6. Ashkenazy is good. For archival interest, there's a composer-conducted version from the '30s, with the Philadelphia Orchestra. It had an RCA-BMG CD reissue in the '90s.
  7. (jeez, where the fuck can you buy simple, bare-bones landline phones anymore? - guess I'll find out). Buy 12 at the thrift store and you might be able to piece together 3 that work.
  8. One other thing I forgot. You may encounter someone who says they can help your dad get a veterans "aid and attendance" pension from the federal government. Don't fall for it. It's usually a gateway to a scam. I mention it because five different parties have tried to snag my parents on this one in the last four years. As recently as last week. https://www.consumer.ftc.gov/blog/2015/11/veterans-dont-let-scammers-bilk-your-benefits
  9. Some unsolicited input here from someone who has been lucky enough to know Tom's dad, albeit briefly. (Patrick gets it right: "A creative force, and pretty darn robust.") --Did he perhaps have a long-term care insurance policy? (Through a union, or another source?) That can be an enormous help. --You will need to let him live in that house absolutely as long as possible and maybe then some. Of all the people I've known in life, I can't think of ANYBODY more rooted in the place where they live. If at all possible, simplify to where he can live on the ground floor all day and night, without climbing stairs. And look into hiring a home health aide, an insured one from a reputable company. Maybe just a few hours a day. Long-term care insurance would help with this. --I'm sorry to hear all of it, for you and your dad. I'm glad you've got good info and some social services support from the hospital; the hospital social services staff will know how to extend this support further into the community. --Follow your conscience. It's doing a hell of a good job. --Do not be afraid to invoke FMLA with your employer.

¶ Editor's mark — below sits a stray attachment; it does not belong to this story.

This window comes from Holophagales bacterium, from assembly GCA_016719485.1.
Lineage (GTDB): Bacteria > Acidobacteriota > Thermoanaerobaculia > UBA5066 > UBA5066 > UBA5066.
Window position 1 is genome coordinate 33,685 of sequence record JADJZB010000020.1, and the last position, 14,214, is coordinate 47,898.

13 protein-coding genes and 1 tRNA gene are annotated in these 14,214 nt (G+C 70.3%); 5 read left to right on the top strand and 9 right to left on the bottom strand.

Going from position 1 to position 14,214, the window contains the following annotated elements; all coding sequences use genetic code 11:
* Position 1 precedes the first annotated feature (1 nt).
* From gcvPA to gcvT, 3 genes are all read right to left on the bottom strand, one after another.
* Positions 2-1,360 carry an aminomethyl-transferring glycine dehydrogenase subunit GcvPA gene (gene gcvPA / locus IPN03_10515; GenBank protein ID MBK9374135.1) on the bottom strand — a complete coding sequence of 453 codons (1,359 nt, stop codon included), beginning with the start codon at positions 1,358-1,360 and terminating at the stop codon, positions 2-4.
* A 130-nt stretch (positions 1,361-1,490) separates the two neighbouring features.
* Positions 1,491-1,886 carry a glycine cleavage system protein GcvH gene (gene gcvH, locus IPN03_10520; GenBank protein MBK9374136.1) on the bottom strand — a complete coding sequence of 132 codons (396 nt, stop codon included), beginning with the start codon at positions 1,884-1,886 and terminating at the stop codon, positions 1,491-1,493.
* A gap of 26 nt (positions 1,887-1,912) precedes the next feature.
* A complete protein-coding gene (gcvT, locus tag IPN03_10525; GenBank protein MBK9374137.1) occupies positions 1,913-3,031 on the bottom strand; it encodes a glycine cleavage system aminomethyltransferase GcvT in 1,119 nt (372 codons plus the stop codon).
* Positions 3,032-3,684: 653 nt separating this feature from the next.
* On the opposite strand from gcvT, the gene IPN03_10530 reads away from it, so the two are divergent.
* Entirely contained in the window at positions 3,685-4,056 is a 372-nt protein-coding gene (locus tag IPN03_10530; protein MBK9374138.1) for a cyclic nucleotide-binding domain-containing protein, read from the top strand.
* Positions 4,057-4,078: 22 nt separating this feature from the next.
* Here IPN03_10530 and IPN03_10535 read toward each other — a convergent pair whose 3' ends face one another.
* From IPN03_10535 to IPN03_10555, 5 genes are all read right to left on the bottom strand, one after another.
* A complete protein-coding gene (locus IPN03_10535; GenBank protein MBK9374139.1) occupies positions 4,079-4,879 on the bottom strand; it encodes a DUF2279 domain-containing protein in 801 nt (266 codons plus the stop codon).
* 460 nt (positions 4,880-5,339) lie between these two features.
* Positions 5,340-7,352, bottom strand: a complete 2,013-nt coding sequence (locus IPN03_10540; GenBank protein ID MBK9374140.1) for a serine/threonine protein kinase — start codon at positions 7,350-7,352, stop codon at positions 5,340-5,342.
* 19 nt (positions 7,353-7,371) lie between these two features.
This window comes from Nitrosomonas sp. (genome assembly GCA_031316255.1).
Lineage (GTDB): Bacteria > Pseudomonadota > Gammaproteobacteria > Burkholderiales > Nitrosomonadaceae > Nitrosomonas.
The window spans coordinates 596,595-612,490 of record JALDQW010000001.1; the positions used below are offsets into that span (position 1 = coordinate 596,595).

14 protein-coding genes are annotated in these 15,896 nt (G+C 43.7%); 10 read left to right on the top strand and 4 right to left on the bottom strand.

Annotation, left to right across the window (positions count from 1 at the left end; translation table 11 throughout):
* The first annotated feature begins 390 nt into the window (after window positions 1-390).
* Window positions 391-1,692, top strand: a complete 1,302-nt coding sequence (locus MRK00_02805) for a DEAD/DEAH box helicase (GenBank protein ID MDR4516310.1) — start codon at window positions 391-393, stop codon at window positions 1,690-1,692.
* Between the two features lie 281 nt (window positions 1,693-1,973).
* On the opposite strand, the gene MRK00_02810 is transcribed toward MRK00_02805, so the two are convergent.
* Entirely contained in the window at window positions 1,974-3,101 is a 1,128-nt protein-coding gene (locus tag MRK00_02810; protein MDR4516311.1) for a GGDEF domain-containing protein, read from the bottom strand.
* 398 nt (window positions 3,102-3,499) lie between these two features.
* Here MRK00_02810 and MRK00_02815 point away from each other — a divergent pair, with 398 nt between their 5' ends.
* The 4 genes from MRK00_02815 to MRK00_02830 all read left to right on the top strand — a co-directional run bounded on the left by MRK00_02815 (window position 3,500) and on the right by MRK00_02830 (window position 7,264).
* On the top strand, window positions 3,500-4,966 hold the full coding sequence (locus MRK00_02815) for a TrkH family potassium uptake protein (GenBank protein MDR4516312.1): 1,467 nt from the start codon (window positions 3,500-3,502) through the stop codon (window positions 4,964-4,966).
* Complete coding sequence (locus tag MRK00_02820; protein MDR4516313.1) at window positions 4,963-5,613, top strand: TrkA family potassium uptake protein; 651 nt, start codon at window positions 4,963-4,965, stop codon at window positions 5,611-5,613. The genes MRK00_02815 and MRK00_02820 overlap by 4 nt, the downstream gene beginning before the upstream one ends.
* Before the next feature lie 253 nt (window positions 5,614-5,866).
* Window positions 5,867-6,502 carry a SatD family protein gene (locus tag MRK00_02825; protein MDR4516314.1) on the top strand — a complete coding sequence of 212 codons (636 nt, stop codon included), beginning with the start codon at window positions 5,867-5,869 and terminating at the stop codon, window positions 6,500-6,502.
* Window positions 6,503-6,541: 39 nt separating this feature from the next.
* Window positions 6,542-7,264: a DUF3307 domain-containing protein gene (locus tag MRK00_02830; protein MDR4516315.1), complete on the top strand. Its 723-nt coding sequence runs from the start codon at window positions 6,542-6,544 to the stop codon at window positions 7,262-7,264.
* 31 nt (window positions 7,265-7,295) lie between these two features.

10. My Mosaic booklet died in a basement flood, so I have to go on memory here. About the time the Mosaic was released, I interviewed Charlie Lourie about it. I remember Charlie saying there was some other Benedetti material still with a family member because they couldn't agree on financial terms. I don't remember him saying specifically that it was a Benedetti family member, but I believed at the time that was what he meant. I don't think Chan was the problem here. But I distinctly remember Charlie saying how touched he was when Dean's brother handed over the material that's in the set and told Charlie, "Please take care of my brother."
  11. Jack Johnson's Jazz Band - Who are these people?

    I'm not alone in thinking it's Chick Webb on drums, am I?
  12. What Classical Music Are You Listening To?

    You couldn't get the Bakaleinikoff version?
  13. Roy Hargrove

    Assuming it hasn't been hacked: His death was announced eight minutes ago on his own Facebook page.
  14. Roy Hargrove

    This morning on the internet,friends are saying that Hargrove has died. Can anyone confirm or, please please, deny?
  15. Any good starter compilations of Thelonious Monk? (on CD)

    Maybe a good, immersive club or concert recording is better for this purpose than a scattered anthology? I consider myself fortunate that my first Monk album, circa 1983, was "Live at the It Club" (a new release at the time). The quartet's in good spirits, and quite a few of the most-famous tunes are represented. The double-CD reissue from Columbia does it justice. In the same vein, the "Live in Tokyo" double on Columbia and the "Live in Stockholm" set that was on both Dragon and DIW. (But not the Columbia "Live at the Jazz Workshop" double. Weird vibe in the air that night, and everything seems a little bit off.) OK, fellow posters, now you can talk smack about Rouse, Dunlop and Riley.